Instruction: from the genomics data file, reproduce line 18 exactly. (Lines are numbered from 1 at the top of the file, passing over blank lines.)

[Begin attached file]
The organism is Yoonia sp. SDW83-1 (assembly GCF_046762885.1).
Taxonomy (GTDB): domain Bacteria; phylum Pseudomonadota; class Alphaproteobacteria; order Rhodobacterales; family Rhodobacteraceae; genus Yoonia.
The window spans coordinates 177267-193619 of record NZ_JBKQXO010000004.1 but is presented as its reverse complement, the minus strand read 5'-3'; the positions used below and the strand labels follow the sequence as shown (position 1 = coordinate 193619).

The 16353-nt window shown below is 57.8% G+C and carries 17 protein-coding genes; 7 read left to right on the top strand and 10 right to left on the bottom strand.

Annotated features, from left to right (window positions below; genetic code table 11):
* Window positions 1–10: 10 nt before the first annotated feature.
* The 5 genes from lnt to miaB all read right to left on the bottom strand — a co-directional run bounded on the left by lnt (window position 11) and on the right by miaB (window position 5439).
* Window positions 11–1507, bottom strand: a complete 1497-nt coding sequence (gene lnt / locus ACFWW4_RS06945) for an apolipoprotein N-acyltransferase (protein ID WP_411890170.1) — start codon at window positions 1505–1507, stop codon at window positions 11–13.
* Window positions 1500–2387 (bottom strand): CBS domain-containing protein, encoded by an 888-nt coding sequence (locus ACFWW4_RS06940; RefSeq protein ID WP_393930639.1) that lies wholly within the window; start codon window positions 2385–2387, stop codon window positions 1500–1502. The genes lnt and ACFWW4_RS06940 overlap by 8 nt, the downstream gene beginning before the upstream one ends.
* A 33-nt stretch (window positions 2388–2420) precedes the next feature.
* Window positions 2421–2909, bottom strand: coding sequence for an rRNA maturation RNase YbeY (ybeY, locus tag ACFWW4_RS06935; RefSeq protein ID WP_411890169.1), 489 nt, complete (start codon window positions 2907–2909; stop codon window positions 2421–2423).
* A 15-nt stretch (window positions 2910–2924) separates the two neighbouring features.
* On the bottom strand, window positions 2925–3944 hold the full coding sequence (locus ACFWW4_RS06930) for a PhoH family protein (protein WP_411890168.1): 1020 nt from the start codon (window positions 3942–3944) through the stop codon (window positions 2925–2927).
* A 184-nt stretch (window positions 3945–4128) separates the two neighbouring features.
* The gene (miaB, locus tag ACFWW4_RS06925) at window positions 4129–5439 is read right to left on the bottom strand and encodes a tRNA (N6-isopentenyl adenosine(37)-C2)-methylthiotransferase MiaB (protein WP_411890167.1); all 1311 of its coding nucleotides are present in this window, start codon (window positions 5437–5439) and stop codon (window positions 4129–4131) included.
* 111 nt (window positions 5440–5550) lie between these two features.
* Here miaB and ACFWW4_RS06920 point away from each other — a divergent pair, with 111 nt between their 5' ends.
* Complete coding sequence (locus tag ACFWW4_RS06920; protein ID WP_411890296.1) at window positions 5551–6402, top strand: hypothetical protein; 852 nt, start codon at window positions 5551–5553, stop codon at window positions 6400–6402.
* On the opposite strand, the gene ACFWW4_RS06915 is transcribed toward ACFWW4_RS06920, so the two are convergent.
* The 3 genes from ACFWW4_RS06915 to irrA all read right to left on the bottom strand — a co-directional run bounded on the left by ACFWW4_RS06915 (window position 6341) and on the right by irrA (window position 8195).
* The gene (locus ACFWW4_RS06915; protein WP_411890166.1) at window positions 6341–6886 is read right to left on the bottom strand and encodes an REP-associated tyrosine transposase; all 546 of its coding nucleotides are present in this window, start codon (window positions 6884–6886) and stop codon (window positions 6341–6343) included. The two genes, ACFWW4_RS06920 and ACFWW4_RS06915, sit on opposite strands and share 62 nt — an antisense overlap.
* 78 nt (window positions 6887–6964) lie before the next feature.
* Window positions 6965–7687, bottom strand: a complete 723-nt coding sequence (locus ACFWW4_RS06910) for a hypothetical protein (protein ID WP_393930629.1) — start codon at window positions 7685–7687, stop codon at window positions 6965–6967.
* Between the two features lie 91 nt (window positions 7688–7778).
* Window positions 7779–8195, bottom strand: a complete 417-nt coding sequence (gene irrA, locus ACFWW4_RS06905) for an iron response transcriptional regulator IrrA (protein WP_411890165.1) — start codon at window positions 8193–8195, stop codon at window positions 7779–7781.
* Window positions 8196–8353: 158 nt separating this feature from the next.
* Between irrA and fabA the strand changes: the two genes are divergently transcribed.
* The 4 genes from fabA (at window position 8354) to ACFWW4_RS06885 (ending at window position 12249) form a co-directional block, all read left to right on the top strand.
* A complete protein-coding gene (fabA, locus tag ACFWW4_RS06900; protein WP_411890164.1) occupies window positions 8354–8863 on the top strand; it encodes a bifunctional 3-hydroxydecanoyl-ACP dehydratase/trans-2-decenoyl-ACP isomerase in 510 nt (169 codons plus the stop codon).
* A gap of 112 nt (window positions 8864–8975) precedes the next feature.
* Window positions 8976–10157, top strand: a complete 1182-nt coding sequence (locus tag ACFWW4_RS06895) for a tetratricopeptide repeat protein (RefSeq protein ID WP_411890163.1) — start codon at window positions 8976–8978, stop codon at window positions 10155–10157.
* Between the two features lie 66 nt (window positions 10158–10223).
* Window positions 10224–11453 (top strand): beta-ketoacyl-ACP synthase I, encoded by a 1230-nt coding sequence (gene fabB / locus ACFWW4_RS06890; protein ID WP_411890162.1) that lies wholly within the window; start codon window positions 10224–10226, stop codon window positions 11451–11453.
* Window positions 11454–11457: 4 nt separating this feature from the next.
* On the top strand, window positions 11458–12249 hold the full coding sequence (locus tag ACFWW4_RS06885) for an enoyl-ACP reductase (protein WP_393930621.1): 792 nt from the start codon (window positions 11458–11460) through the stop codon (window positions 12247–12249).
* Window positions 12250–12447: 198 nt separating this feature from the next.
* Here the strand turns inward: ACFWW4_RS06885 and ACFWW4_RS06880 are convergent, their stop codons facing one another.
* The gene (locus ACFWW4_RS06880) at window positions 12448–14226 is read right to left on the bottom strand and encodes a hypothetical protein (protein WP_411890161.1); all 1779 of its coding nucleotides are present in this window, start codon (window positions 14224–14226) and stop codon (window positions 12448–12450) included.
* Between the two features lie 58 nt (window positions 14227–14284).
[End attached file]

* Complete coding sequence (locus tag ACFWW4_RS06920; protein ID WP_411890296.1) at window positions 5551–6402, top strand: hypothetical protein; 852 nt, start codon at window positions 5551–5553, stop codon at window positions 6400–6402.